More from Toronto

In his on-going reportage from the Toronto film festival, J. Robert Parks has posted a full-length review of Tsai’s Good Bye, Dragon Inn. Especially given the lukewarm response to Twentynine Palms, this has now officially become my most highly-anticipated film of the year. Parks offers ample spoilers from the film, but anyone who watches Tsai for his plots has already missed the point. This bit from the review has left me down-right giddy with anticipation:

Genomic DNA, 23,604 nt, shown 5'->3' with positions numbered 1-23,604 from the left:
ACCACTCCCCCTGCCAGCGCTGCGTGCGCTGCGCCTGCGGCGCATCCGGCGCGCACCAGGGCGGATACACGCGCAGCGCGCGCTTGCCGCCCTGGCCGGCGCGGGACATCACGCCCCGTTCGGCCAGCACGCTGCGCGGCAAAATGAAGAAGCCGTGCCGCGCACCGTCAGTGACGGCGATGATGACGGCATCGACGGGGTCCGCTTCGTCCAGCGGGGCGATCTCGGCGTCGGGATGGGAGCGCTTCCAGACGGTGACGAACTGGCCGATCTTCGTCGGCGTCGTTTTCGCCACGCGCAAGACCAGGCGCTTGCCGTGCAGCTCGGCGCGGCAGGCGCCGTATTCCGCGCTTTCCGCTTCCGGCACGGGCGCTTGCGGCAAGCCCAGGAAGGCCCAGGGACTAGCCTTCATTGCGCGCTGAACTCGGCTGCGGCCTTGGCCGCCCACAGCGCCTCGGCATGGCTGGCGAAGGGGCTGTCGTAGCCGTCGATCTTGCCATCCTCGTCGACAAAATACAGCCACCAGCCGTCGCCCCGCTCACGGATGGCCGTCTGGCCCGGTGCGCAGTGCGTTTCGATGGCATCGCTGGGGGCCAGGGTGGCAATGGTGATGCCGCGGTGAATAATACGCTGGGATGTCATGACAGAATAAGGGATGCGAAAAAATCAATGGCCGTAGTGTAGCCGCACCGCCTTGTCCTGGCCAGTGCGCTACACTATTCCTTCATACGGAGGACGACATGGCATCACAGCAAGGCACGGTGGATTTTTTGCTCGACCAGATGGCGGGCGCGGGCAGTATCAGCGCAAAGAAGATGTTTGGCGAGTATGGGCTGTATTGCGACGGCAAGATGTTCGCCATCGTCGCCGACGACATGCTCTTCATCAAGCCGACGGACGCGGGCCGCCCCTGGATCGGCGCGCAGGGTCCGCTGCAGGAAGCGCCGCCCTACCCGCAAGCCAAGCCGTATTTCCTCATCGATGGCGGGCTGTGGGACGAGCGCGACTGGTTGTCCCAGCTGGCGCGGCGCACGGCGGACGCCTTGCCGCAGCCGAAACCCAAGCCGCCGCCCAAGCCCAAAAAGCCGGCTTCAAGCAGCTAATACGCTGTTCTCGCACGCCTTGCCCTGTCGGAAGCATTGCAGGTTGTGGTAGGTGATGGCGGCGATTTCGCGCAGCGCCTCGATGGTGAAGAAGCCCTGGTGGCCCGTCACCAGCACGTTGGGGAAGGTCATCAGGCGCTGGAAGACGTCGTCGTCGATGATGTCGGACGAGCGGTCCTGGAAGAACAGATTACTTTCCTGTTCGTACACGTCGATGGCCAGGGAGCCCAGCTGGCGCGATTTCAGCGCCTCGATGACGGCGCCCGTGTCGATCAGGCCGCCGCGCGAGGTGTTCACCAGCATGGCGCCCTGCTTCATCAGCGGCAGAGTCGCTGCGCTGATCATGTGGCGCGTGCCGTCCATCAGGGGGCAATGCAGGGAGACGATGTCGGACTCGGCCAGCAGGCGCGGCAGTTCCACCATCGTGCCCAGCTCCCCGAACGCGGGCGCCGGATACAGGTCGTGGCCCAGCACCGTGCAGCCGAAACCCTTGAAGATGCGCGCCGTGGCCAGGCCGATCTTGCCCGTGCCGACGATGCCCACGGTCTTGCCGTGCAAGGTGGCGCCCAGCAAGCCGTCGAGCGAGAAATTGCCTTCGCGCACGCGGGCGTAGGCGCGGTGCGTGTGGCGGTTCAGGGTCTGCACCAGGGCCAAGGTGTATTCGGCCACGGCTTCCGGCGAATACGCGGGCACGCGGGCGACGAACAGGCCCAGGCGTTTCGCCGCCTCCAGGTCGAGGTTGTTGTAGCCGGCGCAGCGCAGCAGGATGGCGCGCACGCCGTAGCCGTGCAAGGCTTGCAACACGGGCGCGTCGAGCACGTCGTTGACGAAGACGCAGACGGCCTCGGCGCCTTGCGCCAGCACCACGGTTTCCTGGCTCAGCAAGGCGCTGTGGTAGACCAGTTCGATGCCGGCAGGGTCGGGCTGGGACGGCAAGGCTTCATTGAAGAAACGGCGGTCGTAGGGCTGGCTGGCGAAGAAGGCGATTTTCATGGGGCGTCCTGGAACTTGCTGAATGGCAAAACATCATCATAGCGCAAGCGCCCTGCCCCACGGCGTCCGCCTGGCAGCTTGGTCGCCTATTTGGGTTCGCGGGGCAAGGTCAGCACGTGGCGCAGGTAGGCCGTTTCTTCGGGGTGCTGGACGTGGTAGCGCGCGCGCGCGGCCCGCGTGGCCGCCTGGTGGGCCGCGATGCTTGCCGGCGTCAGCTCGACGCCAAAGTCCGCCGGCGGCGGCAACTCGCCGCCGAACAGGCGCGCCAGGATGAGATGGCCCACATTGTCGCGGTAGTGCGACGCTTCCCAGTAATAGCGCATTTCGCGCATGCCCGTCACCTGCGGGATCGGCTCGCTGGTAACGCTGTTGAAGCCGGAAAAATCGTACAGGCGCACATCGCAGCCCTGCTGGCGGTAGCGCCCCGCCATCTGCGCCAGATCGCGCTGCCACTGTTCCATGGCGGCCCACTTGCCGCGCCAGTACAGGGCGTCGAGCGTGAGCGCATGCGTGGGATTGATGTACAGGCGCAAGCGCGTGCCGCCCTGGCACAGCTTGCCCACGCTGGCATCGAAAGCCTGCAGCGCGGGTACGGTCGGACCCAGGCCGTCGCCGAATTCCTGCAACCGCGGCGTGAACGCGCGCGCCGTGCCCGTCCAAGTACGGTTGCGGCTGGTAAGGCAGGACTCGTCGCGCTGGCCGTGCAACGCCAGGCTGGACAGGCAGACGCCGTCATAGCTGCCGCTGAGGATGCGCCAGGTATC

And this brings us to Tsai’s central point: that one type of character is just as worthy as another type and, therefore, one type of story is just as worthy as another. In that, Good Bye, Dragon Inn becomes a powerful defense for the kind of movies Tsai makes, films in which marginalized characters struggle with apparently banal difficulties. They’re not superheroes, they’re not martial artists, they’re not saving the world. And yet they are worthy of our attention. In East Asian cinema, which has become dominated by the martial arts and horror genres, this is an incredibly bold assertion.